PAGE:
22 July 2012
Eric Metaxas: “So who do we say is not fully human today?”
I just finished reading Eric Metaxas’ ebook, Jesus Hates Dead Religion: Bonhoeffer, Wilberforce, and the Power of Living Faith (2012-05-28: Thomas Nelson, Kindle Edition. Available through iTunes or Amazon.com). I highly recommend purchasing and reading this ebook. It is well written, humorous, and insightful. In this book, Metaxas records his experiences leading up to and giving the keynote speech at the Sixtieth Annual National Prayer Breakfast attended by President Obama and other important dignitaries. I enjoyed his sense of humor, which is found throughout the book, and I especially appreciated the insights he offered in his keynote address.
Some of these insights concern the characteristics of a dead religion. One such insight is:
“When he [Jesus] was tempted in the desert, who was the one throwing Bible verses at him? Satan. That is a perfect picture of dead religion. Using the words of God to do the opposite of what God does. It is grotesque, when you think about it. It is demonic” (Kindle Locations 547-549).
Excellent insight! The Bible is God’s Word of life (John 10:10), because on our own without Christ, we are already condemned (John 3:16-18).
Likewise, Metaxas noted,
“Now, of course, dead religion demonizes others… And apart from God’s intervention, that is what we do. So don’t think you won’t do that. You will do that. We are broken, fallen, human beings. Apart from God, that is what we do” (Kindle Locations 647-649).
This is so true. Therefore, he continued,
“We need to know that apart from God, we would be on the other side of that divide, fighting for what we believe is right. We cannot demonize our enemies. Today if you believe abortion is wrong, you
must treat those on the other side with the love of Jesus.
“Today, if you have a biblical view of sexuality, you will be demonized by those on the other side, who will call you a bigot. Jesus commands us to love those who call us bigots. To show them the love of Jesus. If you want people to treat you with dignity, treat them with dignity.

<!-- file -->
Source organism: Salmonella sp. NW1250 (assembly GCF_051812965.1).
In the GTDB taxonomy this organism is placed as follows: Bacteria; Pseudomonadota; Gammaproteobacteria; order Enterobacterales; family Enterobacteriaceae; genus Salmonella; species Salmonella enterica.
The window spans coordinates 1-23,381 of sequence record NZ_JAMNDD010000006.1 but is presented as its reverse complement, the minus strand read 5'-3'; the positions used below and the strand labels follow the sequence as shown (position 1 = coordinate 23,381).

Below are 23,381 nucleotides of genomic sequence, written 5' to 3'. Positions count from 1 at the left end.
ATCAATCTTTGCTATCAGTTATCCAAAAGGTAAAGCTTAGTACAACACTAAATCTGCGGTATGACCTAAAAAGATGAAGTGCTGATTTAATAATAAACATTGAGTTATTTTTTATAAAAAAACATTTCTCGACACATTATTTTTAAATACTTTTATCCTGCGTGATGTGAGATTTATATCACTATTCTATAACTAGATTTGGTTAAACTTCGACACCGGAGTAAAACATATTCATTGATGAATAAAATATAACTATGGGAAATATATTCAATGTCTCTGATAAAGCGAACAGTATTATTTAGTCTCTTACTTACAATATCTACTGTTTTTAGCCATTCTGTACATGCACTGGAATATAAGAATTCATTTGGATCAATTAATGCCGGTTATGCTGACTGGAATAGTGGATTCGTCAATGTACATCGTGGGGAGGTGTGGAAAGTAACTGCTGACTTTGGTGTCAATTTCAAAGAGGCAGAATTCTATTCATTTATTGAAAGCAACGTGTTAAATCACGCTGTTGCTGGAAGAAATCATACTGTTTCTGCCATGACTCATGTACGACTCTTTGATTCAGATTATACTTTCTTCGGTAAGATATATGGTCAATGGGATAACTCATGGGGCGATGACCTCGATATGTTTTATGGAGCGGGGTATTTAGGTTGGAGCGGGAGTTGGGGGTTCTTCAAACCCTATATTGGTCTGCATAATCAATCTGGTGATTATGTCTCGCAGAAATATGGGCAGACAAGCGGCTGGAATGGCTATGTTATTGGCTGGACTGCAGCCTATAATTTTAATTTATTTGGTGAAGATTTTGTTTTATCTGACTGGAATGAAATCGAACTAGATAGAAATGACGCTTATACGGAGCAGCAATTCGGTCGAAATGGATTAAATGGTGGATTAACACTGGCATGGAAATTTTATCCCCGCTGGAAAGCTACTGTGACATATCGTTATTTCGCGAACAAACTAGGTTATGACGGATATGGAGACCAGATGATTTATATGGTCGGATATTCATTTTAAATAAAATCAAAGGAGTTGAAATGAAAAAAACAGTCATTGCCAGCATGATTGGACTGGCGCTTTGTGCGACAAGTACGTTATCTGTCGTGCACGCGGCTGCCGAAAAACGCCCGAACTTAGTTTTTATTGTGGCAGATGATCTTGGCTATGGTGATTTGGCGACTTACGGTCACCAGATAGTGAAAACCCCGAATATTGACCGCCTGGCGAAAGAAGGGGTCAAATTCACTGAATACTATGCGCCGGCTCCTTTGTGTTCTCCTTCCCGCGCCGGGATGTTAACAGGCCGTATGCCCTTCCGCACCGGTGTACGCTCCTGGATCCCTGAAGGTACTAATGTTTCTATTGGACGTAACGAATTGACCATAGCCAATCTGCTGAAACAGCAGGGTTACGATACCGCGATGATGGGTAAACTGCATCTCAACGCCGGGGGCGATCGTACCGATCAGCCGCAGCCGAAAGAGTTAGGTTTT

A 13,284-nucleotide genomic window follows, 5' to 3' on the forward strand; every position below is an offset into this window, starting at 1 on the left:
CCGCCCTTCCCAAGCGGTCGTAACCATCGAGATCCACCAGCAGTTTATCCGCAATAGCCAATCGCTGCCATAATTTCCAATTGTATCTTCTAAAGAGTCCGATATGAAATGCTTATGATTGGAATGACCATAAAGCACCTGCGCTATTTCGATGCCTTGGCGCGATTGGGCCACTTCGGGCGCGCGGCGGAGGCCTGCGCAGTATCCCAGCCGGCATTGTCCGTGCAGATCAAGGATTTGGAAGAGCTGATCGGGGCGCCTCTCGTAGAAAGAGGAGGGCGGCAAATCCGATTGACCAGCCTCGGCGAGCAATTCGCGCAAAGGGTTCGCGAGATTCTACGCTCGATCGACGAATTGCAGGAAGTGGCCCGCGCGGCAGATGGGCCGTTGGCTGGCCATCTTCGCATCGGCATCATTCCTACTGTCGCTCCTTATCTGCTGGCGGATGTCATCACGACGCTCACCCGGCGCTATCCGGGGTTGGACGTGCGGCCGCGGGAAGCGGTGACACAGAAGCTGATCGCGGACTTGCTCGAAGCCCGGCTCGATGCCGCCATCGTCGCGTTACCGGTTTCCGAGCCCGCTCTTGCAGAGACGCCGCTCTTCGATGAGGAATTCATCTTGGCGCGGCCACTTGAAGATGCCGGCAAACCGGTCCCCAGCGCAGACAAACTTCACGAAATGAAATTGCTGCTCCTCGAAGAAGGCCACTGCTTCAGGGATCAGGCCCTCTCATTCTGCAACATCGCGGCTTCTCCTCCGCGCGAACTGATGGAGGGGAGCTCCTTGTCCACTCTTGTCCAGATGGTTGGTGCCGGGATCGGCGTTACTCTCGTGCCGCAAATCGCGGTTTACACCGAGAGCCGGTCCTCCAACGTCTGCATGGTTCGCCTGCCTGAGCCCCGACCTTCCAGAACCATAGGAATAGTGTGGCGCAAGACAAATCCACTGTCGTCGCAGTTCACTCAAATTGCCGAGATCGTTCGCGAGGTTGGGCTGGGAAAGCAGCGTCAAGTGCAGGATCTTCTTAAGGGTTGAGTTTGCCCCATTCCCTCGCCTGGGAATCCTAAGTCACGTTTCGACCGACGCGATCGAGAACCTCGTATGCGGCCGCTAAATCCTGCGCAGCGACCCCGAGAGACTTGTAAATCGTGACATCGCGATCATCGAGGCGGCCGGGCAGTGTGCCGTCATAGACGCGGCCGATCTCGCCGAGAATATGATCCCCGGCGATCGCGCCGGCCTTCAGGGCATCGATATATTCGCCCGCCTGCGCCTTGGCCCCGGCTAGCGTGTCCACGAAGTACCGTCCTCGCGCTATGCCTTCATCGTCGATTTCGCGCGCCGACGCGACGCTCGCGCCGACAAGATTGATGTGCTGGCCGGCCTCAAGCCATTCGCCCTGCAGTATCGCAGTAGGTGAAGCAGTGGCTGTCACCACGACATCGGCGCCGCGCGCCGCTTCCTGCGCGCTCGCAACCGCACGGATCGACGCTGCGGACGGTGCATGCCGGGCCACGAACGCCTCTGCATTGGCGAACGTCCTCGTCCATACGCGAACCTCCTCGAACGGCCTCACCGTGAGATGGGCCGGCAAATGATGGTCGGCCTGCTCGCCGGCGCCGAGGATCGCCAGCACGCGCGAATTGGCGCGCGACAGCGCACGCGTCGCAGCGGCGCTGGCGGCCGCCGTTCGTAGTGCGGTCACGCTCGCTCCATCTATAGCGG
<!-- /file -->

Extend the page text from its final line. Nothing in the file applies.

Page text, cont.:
“So finally, Jesus tells us that we must love our enemies. That, my friends, is the real difference between dead religion and a living faith in the God of the Scriptures, whether we can love our enemies” (Kindle Locations 657-663).
God help me to love those who demonize me. It is not natural to love this way (Romans 5: 7-8). I fail at this all the time. This is why I am encouraged by Metaxas’ words.
He went on to ask a critical question for our day,
“So who do we say is not fully human today? Who is expendable to us?” (Kindle Locations 615-616).
The answer one gives to this question often depends upon one’s political views and personal experiences. However, Metaxas did not retreat into a subjective understanding of truth. Indeed, he talked about William Wilberforce and his allies who fought the culture of their day, characterized by dead Christian religion, to end the slave trade and slavery throughout the British Empire. He said,
“Now how did they see what they saw? There is just one word that will answer that. It is Jesus. He opens our eyes to his ideas, which are different from our own, which are radical. Now personally I would say the same thing about the unborn, that apart from God, we cannot see that they are persons as well.” (Kindle Locations 653-656).